Approximately 1.4 percent of K–12 students in the U.S. are undocumented. School officials might wonder about their legal obligations when serving this population of students. For example, are schools permitted to require a Social Security number during enrollment? Can school officials refuse to allow federal law enforcement on campus? Will turning over student data to law enforcement violate privacy laws? Let’s take a look at the current status of the law with regard to public school students who are undocumented.

Plyler Decision

In 1982, the U.S. Supreme Court decided that public school officials may not deny a child access to a public education based on their immigration status. At issue was the 14th Amendment’s Equal Protection Clause of the U.S. Constitution, which says in part, “No State shall … deny to any person within its jurisdiction the equal protection of the laws.” Under this provision, the court ruled that states cannot deny such an education to undocumented children without “showing that it furthers some substantial state interest.” The court noted that when schools deny undocumented students the same “free public education that it offers other children,” it would “foreclose any realistic possibility that they will contribute even in the smallest way to the progress of our Nation.” The court also observed that holding children accountable for their parents’ actions “does not comport with fundamental conceptions of justice.”

In a May 2011 “Dear Colleague” letter, the U.S. Department of Education and the U.S. Department of Justice reminded school administrators of their legal responsibilities and referenced the Plyler decision in this guidance (see It stressed that school officials may not, for example, deny enrollment to students who are unwilling or unable to provide a Social Security number, or who provide a foreign birth certificate at the time of enrollment. In May 2014, these same agencies released a “Questions and Answers” document for public schools, which outlined what schools can request when students enroll, among other issues (see

Some states and localities have passed measures and adopted unofficial policies that arguably undercut the Plyler decision. To illustrate, the state of Alabama in 2011 attempted to enact laws that require school officials to determine the immigration status of newly enrolled students and to submit an annual report to the state board of education that included data obtained under the requirement. The state law was challenged, and a federal appellate court blocked the implementation of the provision—a settlement agreement was reached in 2013. Likewise, at least 55 schools in New Orleans were accused of having illegally collected information from undocumented students during enrollment. More recently, during testimony to a House committee, U.S. Education Secretary Betsy DeVos suggested school districts may permit their personnel to report suspected undocumented students and their families to the Immigration and Customs Enforcement agency, but she later clarified that “schools are not, and should never become, immigration enforcement zones.”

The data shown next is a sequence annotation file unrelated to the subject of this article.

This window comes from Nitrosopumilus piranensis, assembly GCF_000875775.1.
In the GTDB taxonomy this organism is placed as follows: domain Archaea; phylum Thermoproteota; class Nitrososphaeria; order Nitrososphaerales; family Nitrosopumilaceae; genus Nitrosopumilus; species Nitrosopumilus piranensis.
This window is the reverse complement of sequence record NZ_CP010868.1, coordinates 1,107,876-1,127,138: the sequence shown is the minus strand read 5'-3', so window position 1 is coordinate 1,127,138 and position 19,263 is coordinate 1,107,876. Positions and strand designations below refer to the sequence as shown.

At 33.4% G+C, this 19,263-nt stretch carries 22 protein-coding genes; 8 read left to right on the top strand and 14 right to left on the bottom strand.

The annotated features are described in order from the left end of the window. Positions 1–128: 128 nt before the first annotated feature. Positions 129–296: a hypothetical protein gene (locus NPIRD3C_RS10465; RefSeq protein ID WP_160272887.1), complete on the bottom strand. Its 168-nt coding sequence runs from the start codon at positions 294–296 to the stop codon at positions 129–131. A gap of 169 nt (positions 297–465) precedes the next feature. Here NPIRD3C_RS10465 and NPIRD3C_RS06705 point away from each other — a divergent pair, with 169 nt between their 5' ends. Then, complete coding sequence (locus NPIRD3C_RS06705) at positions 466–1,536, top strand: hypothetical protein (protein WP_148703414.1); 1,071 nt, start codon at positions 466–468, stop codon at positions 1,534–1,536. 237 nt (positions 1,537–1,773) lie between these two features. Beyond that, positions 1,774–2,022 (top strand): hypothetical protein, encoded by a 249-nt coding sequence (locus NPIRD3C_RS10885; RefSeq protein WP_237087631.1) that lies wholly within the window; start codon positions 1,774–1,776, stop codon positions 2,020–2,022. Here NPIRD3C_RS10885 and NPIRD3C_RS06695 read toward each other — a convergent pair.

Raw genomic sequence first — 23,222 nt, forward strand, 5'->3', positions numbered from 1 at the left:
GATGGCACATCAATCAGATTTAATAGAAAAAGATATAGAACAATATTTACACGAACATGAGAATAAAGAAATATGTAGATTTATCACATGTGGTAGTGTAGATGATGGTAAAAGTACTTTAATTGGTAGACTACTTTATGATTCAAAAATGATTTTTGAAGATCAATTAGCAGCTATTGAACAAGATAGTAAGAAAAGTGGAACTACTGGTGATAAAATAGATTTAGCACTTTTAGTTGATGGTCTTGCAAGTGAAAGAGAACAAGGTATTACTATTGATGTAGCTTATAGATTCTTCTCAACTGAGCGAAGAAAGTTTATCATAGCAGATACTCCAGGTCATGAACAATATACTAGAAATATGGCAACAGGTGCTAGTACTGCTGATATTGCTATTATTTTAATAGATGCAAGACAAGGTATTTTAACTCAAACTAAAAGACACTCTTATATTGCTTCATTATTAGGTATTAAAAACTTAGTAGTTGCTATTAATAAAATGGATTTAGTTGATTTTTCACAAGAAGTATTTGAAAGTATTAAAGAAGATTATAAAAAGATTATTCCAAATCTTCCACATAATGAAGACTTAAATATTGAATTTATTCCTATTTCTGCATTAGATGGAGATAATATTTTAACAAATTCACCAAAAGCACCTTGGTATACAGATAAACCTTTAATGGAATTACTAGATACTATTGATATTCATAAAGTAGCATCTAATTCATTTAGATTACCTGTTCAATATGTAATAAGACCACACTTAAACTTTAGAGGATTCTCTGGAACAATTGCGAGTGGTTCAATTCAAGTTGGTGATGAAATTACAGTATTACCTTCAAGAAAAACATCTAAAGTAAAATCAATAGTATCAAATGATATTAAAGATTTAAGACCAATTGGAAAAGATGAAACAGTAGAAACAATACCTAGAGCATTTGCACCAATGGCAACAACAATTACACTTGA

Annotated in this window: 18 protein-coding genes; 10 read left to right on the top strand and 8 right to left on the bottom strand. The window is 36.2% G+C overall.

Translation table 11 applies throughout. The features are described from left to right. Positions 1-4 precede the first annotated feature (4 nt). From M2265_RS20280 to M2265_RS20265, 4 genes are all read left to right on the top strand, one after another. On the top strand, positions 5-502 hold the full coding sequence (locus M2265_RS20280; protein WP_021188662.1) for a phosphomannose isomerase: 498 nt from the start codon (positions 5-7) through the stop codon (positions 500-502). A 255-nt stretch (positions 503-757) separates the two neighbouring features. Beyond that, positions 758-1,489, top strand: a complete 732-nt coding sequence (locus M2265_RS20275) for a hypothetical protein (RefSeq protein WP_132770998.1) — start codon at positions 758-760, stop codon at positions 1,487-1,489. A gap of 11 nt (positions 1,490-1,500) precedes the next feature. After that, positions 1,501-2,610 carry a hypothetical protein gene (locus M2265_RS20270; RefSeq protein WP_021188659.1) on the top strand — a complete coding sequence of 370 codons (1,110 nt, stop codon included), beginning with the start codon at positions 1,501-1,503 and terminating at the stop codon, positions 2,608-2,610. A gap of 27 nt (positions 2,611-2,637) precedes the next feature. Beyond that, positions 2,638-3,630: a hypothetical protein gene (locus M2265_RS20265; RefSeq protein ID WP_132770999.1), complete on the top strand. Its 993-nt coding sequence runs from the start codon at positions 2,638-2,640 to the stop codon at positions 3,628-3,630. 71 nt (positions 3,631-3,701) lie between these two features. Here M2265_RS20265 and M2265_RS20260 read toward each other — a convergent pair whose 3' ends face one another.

‘Safe Zones’

In response to recent attention on immigration enforcement, some school districts have adopted policies to try to protect students who are undocumented. In doing so, their school boards may have declared themselves “sanctuaries” or “safe zones.” Some districts have chosen not to use this terminology, but still take similar approaches. These declarations are meant to offer a welcoming environment to all students. School officials believe such declarations are necessary, as they find that some families keep their children home from school for fear of deportation.

To illustrate, in the Los Angeles Unified School District, a resolution was passed urging the superintendent to strengthen protections for students. In California, 113 school districts had declared safe zones in 2017. Likewise, the Denver Public School’s board of education passed a resolution to do everything in its lawful power to protect students. In Pittsburgh, the school board noted that its resolution declaring the district a sanctuary was largely symbolic and was intended to send a message to students that they will be supported. Sometimes the policies are more detailed, such as saying federal immigration agents would need a warrant to enter the campus; others require permission from the superintendent to enter.